Consumers hold churches and pharmaceutical companies to different moral standards than other organizations, according to a new study in the Journal of Consumer Research.
"Imagine the CEO of a pharmaceutical company who declares that he is in the business of maximizing shareholder profitability and fully intends to charge profit-maximizing prices for his company's offeringsand those prices should be very high because of limited competition," write authors Peter McGraw (University of Colorado Boulder), Janet A. Schwartz (Tulane University), and Philip E. Tetlock (University of Pennsylvania). Or what if churches outsourced backlogged prayer requests to priests in Third World countries in the name of efficiency?
Consumers would be outraged by such announcements, yet these types of profit- and efficiency-seeking behaviors are common practice in other types of organizations. Why do people hold some organizations to different standards? The authors found that consumers believe that some organizations (like churches and pharmaceutical companies) should be focused on communal rather than market-based principles.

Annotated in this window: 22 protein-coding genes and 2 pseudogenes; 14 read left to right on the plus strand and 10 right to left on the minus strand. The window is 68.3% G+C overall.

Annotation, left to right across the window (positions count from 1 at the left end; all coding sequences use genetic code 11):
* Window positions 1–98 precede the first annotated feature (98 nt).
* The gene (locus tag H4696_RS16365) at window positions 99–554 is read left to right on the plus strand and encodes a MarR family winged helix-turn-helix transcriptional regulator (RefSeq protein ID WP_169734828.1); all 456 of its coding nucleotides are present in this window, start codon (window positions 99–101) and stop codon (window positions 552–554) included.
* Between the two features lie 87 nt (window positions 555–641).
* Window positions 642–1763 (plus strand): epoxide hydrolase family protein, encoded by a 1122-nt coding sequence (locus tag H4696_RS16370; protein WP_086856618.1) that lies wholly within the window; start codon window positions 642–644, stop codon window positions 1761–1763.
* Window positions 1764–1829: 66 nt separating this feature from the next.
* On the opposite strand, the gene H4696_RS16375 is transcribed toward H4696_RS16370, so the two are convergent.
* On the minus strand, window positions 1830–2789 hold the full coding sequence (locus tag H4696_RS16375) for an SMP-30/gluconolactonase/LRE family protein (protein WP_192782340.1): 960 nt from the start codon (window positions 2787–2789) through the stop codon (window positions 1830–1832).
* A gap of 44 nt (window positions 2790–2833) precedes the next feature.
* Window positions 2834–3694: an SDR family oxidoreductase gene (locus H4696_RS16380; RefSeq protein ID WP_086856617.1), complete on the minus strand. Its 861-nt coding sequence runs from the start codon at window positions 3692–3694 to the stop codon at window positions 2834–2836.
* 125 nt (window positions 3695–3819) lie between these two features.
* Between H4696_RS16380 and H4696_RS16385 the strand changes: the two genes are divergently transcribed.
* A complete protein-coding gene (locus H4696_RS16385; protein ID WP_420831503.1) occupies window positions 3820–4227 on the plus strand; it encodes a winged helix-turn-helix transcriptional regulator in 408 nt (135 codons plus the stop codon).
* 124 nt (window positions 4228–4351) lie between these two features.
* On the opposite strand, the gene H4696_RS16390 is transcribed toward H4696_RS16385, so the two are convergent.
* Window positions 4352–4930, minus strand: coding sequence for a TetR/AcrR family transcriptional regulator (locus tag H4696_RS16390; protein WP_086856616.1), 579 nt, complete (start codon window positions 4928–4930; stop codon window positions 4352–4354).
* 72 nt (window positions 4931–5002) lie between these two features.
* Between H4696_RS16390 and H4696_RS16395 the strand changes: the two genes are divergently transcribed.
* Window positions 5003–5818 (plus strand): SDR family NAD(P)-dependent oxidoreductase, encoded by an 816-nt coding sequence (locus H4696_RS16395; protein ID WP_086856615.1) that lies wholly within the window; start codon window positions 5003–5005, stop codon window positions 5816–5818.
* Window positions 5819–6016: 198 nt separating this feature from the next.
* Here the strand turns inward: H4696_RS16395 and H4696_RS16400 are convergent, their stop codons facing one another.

The authors found that people expect and approve of communal behavior from churches (like hosting open-enrollment classes) and pharmaceutical companies (ensuring access to drugs for the needy). But when participants perceived that the organizations were acting out of commercial interests (outsourcing prayers or setting drug prices high to maximize profits), they became disturbed. "One experiment, for example revealed moral outrage in response to a pharmaceutical company raising the price of a successful drug to make up for losses on the development of another drug," the authors write. "Yet a software company engaging in the same kind of marketing strategy elicited little negative reaction."
Organizations can communicate with consumers in ways that will help people understand their underlying motives. For example, participants were less upset with a church that outsourced prayers to India when the church pointed out that everyone is part of God's community and that Indian and U.S. priests are equals.
Explore further: Traditional forms of media coverage valued over advertising, study finds
More information: Peter McGraw, Janet A. Schwartz, and Philip E. Tetlock. "From the Commercial to the Communal: Reframing Taboo Trade-offs in Religious and Pharmaceutical Marketing." Journal of Consumer Research: June 2012 (published online September 23, 2011).